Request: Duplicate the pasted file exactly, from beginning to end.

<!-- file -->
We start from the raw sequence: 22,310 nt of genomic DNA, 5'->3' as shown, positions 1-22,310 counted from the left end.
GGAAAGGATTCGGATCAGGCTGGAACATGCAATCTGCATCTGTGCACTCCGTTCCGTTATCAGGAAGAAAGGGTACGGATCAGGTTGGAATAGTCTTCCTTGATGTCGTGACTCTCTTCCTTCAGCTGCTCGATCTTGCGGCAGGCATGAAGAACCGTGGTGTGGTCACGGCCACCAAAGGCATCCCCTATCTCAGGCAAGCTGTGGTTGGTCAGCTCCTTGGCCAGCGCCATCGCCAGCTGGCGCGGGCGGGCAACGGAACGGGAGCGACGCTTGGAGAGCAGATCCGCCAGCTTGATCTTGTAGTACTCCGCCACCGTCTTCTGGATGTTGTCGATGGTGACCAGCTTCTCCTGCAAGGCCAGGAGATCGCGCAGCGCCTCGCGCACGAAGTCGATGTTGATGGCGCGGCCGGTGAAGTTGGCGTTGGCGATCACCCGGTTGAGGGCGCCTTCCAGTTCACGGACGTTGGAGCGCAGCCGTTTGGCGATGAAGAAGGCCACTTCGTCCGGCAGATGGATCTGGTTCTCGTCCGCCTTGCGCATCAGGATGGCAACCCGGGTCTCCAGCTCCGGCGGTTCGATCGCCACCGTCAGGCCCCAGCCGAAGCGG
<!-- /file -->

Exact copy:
We start from the raw sequence: 22,310 nt of genomic DNA, 5'->3' as shown, positions 1-22,310 counted from the left end.
GGAAAGGATTCGGATCAGGCTGGAACATGCAATCTGCATCTGTGCACTCCGTTCCGTTATCAGGAAGAAAGGGTACGGATCAGGTTGGAATAGTCTTCCTTGATGTCGTGACTCTCTTCCTTCAGCTGCTCGATCTTGCGGCAGGCATGAAGAACCGTGGTGTGGTCACGGCCACCAAAGGCATCCCCTATCTCAGGCAAGCTGTGGTTGGTCAGCTCCTTGGCCAGCGCCATCGCCAGCTGGCGCGGGCGGGCAACGGAACGGGAGCGACGCTTGGAGAGCAGATCCGCCAGCTTGATCTTGTAGTACTCCGCCACCGTCTTCTGGATGTTGTCGATGGTGACCAGCTTCTCCTGCAAGGCCAGGAGATCGCGCAGCGCCTCGCGCACGAAGTCGATGTTGATGGCGCGGCCGGTGAAGTTGGCGTTGGCGATCACCCGGTTGAGGGCGCCTTCCAGTTCACGGACGTTGGAGCGCAGCCGTTTGGCGATGAAGAAGGCCACTTCGTCCGGCAGATGGATCTGGTTCTCGTCCGCCTTGCGCATCAGGATGGCAACCCGGGTCTCCAGCTCCGGCGGTTCGATCGCCACCGTCAGGCCCCAGCCGAAGCGG